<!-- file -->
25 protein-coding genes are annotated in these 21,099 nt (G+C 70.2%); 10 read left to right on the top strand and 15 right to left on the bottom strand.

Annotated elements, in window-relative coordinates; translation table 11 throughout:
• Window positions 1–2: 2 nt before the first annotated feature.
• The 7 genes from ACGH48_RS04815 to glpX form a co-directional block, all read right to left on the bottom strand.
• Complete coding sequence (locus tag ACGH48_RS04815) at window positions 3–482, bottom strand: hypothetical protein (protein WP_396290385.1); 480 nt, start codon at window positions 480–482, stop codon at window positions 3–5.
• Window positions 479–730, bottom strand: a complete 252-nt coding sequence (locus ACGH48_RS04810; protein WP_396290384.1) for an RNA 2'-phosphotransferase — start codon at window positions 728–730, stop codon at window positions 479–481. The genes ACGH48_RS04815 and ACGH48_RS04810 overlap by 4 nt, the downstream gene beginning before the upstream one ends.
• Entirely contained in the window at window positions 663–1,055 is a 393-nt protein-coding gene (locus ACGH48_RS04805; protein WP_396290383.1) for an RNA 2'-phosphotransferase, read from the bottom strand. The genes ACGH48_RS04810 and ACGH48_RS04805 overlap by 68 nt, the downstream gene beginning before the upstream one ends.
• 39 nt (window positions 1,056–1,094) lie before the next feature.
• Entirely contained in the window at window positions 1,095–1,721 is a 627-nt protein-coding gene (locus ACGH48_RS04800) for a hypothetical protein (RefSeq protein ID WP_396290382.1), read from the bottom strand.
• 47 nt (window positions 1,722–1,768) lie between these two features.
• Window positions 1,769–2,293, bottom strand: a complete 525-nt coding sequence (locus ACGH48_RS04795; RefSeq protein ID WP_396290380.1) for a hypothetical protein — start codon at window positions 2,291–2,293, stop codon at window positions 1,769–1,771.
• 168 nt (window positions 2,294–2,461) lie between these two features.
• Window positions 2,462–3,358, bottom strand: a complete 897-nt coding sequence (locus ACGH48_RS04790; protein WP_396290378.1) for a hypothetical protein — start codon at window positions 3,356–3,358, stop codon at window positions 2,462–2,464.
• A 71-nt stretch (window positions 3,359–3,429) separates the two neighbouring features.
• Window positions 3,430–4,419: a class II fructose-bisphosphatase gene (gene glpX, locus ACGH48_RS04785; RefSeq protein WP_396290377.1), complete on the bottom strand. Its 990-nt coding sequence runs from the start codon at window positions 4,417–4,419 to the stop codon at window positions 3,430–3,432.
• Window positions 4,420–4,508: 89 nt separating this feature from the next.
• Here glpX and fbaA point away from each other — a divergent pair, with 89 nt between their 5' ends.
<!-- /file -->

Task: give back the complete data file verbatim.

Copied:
25 protein-coding genes are annotated in these 21,099 nt (G+C 70.2%); 10 read left to right on the top strand and 15 right to left on the bottom strand.

Annotated elements, in window-relative coordinates; translation table 11 throughout:
• Window positions 1–2: 2 nt before the first annotated feature.
• The 7 genes from ACGH48_RS04815 to glpX form a co-directional block, all read right to left on the bottom strand.
• Complete coding sequence (locus tag ACGH48_RS04815) at window positions 3–482, bottom strand: hypothetical protein (protein WP_396290385.1); 480 nt, start codon at window positions 480–482, stop codon at window positions 3–5.
• Window positions 479–730, bottom strand: a complete 252-nt coding sequence (locus ACGH48_RS04810; protein WP_396290384.1) for an RNA 2'-phosphotransferase — start codon at window positions 728–730, stop codon at window positions 479–481. The genes ACGH48_RS04815 and ACGH48_RS04810 overlap by 4 nt, the downstream gene beginning before the upstream one ends.
• Entirely contained in the window at window positions 663–1,055 is a 393-nt protein-coding gene (locus ACGH48_RS04805; protein WP_396290383.1) for an RNA 2'-phosphotransferase, read from the bottom strand. The genes ACGH48_RS04810 and ACGH48_RS04805 overlap by 68 nt, the downstream gene beginning before the upstream one ends.
• 39 nt (window positions 1,056–1,094) lie before the next feature.
• Entirely contained in the window at window positions 1,095–1,721 is a 627-nt protein-coding gene (locus ACGH48_RS04800) for a hypothetical protein (RefSeq protein ID WP_396290382.1), read from the bottom strand.
• 47 nt (window positions 1,722–1,768) lie between these two features.
• Window positions 1,769–2,293, bottom strand: a complete 525-nt coding sequence (locus ACGH48_RS04795; RefSeq protein ID WP_396290380.1) for a hypothetical protein — start codon at window positions 2,291–2,293, stop codon at window positions 1,769–1,771.
• 168 nt (window positions 2,294–2,461) lie between these two features.
• Window positions 2,462–3,358, bottom strand: a complete 897-nt coding sequence (locus ACGH48_RS04790; protein WP_396290378.1) for a hypothetical protein — start codon at window positions 3,356–3,358, stop codon at window positions 2,462–2,464.
• A 71-nt stretch (window positions 3,359–3,429) separates the two neighbouring features.
• Window positions 3,430–4,419: a class II fructose-bisphosphatase gene (gene glpX, locus ACGH48_RS04785; RefSeq protein WP_396290377.1), complete on the bottom strand. Its 990-nt coding sequence runs from the start codon at window positions 4,417–4,419 to the stop codon at window positions 3,430–3,432.
• Window positions 4,420–4,508: 89 nt separating this feature from the next.
• Here glpX and fbaA point away from each other — a divergent pair, with 89 nt between their 5' ends.